REGIONALREPORT CharlotteA shocking change
Charlotte-based Duke Energy Corp. keeps its promises. Sort of. It stuck to its merger agreement with Raleigh-based Progress Energy Inc. by naming Bill Johnson — Progress’ chief executive —
CEO after the two utilities became one July 2. But within hours, Duke’s board had forced Johnson’s resignation. Jim Rogers, former Duke CEO who was to become executive chairman of the
merged company, the nation’s largest electric utility, got his old job back.
Duke’s board, Rogers told the N.C. Utilities Commission, had grown wary of Johnson’s “autocratic” management style and the performance of Progress’ nuclear fleet. Johnson contends Duke
wanted out of the deal after costs skyrocketed because of concessions made to regulators.
Time directors needed after the merger closed to vote to ask for Johnson’s resignation
2 hours, 45 minutes
Time it took after the merger closed for the board to inform Johnson that it wanted his resignation
Approximate amount Johnson earned as Duke CEO, based on the exit package he got
Possible cost of repairs to Progress’ nuclear plant in Crystal River, Fla., which has been offline since 2009
Economic impact the nonprofit arts and culture industry had on Mecklenburg County in 2010, according to a study by Americans for the Arts.
DAVIDSON — MSC Industrial Direct will create a co-headquarters here, investing $31 million and hiring 400 within five years. The marketer and distributor of metalworking, maintenance and repair supplies will also maintain its headquarters in Melville, N.Y. The company employs 64 in branch offices in Asheville, Camp Lejeune, Charlotte, Greensboro and Raleigh. Annual wages will average more than $79,000, higher than Mecklenburg County’s average of $51,792.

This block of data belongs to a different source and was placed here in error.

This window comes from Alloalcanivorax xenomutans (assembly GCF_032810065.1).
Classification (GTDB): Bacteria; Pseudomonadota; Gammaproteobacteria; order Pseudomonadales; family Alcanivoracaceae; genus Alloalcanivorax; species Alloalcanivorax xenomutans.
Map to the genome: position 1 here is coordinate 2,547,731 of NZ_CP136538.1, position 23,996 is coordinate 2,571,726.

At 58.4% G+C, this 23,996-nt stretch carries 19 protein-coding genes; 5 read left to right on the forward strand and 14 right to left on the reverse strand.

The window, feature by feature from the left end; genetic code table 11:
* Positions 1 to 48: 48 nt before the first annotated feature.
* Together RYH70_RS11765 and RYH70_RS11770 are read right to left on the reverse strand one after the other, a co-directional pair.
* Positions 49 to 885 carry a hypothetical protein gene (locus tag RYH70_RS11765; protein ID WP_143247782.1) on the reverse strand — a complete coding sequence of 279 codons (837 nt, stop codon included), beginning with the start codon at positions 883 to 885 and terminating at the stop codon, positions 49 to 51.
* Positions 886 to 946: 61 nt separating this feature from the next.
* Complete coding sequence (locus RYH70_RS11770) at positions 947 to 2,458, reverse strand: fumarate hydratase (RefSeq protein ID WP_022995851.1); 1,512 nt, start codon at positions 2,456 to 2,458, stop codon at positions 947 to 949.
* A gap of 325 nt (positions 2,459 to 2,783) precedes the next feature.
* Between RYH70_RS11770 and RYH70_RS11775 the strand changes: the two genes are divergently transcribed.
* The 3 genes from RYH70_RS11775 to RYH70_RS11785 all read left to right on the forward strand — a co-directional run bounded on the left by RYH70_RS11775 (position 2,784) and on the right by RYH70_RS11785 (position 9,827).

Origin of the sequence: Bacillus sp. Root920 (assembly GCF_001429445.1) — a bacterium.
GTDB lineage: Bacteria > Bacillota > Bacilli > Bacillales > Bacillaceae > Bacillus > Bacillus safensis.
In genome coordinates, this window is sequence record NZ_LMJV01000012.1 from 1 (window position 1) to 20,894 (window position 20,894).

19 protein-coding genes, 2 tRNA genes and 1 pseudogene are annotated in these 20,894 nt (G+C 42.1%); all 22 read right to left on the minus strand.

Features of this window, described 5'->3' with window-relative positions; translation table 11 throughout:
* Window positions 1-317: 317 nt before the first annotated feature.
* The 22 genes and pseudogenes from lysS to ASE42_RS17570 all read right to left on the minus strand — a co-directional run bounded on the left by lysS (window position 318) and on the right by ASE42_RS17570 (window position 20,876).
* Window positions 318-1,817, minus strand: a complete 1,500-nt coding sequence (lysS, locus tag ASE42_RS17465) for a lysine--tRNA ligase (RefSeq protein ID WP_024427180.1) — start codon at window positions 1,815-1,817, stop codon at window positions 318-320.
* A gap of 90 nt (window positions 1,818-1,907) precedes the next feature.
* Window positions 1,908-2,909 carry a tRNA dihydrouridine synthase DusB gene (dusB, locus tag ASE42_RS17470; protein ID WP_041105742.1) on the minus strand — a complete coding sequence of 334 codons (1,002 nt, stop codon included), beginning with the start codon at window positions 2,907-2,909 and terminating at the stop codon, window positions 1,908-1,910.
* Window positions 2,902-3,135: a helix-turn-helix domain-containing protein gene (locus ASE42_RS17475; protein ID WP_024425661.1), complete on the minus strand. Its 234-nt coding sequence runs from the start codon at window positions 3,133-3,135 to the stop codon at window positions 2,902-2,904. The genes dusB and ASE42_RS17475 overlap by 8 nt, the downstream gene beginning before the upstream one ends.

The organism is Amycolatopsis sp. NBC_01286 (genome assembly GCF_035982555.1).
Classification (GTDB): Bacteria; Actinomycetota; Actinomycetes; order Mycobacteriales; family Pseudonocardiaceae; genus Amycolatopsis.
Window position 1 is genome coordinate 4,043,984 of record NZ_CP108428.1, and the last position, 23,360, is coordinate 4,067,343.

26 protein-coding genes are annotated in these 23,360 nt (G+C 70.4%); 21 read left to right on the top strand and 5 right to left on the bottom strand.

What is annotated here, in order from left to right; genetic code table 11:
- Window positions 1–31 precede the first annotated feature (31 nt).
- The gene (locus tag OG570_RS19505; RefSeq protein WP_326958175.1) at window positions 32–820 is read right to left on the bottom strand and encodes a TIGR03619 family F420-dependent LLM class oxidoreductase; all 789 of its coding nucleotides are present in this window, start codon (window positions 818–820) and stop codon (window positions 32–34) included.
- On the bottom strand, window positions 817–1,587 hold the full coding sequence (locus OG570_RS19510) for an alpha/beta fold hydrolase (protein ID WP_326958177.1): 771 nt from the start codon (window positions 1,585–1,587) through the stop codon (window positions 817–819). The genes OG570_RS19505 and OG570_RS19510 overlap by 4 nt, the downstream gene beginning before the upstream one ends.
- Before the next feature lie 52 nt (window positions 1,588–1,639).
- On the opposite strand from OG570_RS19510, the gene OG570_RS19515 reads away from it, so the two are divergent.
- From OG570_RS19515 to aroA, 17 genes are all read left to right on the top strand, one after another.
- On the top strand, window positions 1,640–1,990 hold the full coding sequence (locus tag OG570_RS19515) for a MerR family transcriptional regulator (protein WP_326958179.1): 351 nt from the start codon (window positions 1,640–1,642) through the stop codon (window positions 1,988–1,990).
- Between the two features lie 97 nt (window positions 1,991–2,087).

CHARLOTTE — Steelmaker Nucor will acquire Parsippany, N.J.-based Skyline Steel for $605 million. The company, which distributes steel, will maintain Skyline’s headquarters as a subsidiary.
CHARLOTTE — Hartford, Conn.-based United Technologies will invest $4 million and add 325 jobs here over five years after its $18.4 billion acquisition of aeronautics and defense company Goodrich closes. The conglomerate will keep a regional headquarters in Charlotte for its UTC Aerospace Systems subsidiary. Goodrich employs 200 at its corporate headquarters here and 300 at a plant in nearby Monroe.
CHARLOTTE — Carseat and stroller maker Britax Child Safety will relocate its headquarters from here to neighboring York County in South Carolina, investing $26 million and moving 243 jobs there. The 500,000-square-foot building is expected to open during the second half of 2013.
CHARLOTTE — Keepsake maker Herff Jones will close its yearbook manufacturing plant here by the end of the year as part of a consolidation. As many as 130 workers could lose their jobs, though the Indianapolis-based company says some may relocate.
CHARLOTTE — LPL Financial will add 100 workers to its more than 800 here by next year with new technology-related positions such as web and software developers and project managers. The company, which has corporate offices in Boston, San Diego and Charlotte, provides consulting and technology for financial advisers.